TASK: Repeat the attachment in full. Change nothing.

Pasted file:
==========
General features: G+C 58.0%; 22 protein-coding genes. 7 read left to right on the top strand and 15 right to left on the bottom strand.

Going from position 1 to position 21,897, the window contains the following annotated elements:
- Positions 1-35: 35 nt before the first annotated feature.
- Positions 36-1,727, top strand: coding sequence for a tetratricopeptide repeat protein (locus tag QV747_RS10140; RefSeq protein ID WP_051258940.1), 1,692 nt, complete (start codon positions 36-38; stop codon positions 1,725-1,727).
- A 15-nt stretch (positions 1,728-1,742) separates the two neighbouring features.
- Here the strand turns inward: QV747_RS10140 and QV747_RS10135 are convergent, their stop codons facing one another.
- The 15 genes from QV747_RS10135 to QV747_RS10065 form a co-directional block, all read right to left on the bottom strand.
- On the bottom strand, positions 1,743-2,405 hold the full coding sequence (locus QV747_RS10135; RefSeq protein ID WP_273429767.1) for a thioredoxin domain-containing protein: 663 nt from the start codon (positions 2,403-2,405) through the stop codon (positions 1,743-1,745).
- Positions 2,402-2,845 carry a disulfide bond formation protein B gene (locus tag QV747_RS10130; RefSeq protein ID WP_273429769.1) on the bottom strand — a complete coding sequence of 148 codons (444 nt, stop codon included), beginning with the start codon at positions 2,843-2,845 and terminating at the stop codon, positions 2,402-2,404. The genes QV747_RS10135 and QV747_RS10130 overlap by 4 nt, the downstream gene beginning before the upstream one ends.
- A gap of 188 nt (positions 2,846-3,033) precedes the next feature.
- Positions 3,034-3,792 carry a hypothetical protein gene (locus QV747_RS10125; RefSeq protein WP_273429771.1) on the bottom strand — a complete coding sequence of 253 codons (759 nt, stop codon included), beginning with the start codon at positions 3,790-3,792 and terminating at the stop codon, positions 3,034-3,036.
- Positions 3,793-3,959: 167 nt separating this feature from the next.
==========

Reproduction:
General features: G+C 58.0%; 22 protein-coding genes. 7 read left to right on the top strand and 15 right to left on the bottom strand.

Going from position 1 to position 21,897, the window contains the following annotated elements:
- Positions 1-35: 35 nt before the first annotated feature.
- Positions 36-1,727, top strand: coding sequence for a tetratricopeptide repeat protein (locus tag QV747_RS10140; RefSeq protein ID WP_051258940.1), 1,692 nt, complete (start codon positions 36-38; stop codon positions 1,725-1,727).
- A 15-nt stretch (positions 1,728-1,742) separates the two neighbouring features.
- Here the strand turns inward: QV747_RS10140 and QV747_RS10135 are convergent, their stop codons facing one another.
- The 15 genes from QV747_RS10135 to QV747_RS10065 form a co-directional block, all read right to left on the bottom strand.
- On the bottom strand, positions 1,743-2,405 hold the full coding sequence (locus QV747_RS10135; RefSeq protein ID WP_273429767.1) for a thioredoxin domain-containing protein: 663 nt from the start codon (positions 2,403-2,405) through the stop codon (positions 1,743-1,745).
- Positions 2,402-2,845 carry a disulfide bond formation protein B gene (locus tag QV747_RS10130; RefSeq protein ID WP_273429769.1) on the bottom strand — a complete coding sequence of 148 codons (444 nt, stop codon included), beginning with the start codon at positions 2,843-2,845 and terminating at the stop codon, positions 2,402-2,404. The genes QV747_RS10135 and QV747_RS10130 overlap by 4 nt, the downstream gene beginning before the upstream one ends.
- A gap of 188 nt (positions 2,846-3,033) precedes the next feature.
- Positions 3,034-3,792 carry a hypothetical protein gene (locus QV747_RS10125; RefSeq protein WP_273429771.1) on the bottom strand — a complete coding sequence of 253 codons (759 nt, stop codon included), beginning with the start codon at positions 3,790-3,792 and terminating at the stop codon, positions 3,034-3,036.
- Positions 3,793-3,959: 167 nt separating this feature from the next.